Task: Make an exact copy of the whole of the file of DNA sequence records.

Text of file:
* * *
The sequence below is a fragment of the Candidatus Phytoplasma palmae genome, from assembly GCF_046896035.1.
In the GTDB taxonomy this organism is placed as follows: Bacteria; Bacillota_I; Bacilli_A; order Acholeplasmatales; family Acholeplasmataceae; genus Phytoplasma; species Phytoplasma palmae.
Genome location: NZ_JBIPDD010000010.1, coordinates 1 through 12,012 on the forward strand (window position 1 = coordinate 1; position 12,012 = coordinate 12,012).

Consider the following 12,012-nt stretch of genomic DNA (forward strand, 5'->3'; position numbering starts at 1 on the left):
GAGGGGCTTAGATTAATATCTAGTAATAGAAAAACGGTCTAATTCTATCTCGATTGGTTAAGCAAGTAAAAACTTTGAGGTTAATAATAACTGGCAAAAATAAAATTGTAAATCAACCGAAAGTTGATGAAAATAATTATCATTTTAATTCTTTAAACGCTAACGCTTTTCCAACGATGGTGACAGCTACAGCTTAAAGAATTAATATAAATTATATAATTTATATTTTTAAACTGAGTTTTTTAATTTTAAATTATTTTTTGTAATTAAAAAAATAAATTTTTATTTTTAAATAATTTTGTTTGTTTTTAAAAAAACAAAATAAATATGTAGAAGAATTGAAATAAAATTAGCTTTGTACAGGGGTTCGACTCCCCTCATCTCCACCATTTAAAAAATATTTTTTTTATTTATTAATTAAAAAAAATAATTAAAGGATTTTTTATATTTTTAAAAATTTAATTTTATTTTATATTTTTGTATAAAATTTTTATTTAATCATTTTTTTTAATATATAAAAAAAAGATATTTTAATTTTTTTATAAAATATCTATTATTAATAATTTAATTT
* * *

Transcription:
The sequence below is a fragment of the Candidatus Phytoplasma palmae genome, from assembly GCF_046896035.1.
In the GTDB taxonomy this organism is placed as follows: Bacteria; Bacillota_I; Bacilli_A; order Acholeplasmatales; family Acholeplasmataceae; genus Phytoplasma; species Phytoplasma palmae.
Genome location: NZ_JBIPDD010000010.1, coordinates 1 through 12,012 on the forward strand (window position 1 = coordinate 1; position 12,012 = coordinate 12,012).

Consider the following 12,012-nt stretch of genomic DNA (forward strand, 5'->3'; position numbering starts at 1 on the left):
GAGGGGCTTAGATTAATATCTAGTAATAGAAAAACGGTCTAATTCTATCTCGATTGGTTAAGCAAGTAAAAACTTTGAGGTTAATAATAACTGGCAAAAATAAAATTGTAAATCAACCGAAAGTTGATGAAAATAATTATCATTTTAATTCTTTAAACGCTAACGCTTTTCCAACGATGGTGACAGCTACAGCTTAAAGAATTAATATAAATTATATAATTTATATTTTTAAACTGAGTTTTTTAATTTTAAATTATTTTTTGTAATTAAAAAAATAAATTTTTATTTTTAAATAATTTTGTTTGTTTTTAAAAAAACAAAATAAATATGTAGAAGAATTGAAATAAAATTAGCTTTGTACAGGGGTTCGACTCCCCTCATCTCCACCATTTAAAAAATATTTTTTTTATTTATTAATTAAAAAAAATAATTAAAGGATTTTTTATATTTTTAAAAATTTAATTTTATTTTATATTTTTGTATAAAATTTTTATTTAATCATTTTTTTTAATATATAAAAAAAAGATATTTTAATTTTTTTATAAAATATCTATTATTAATAATTTAATTT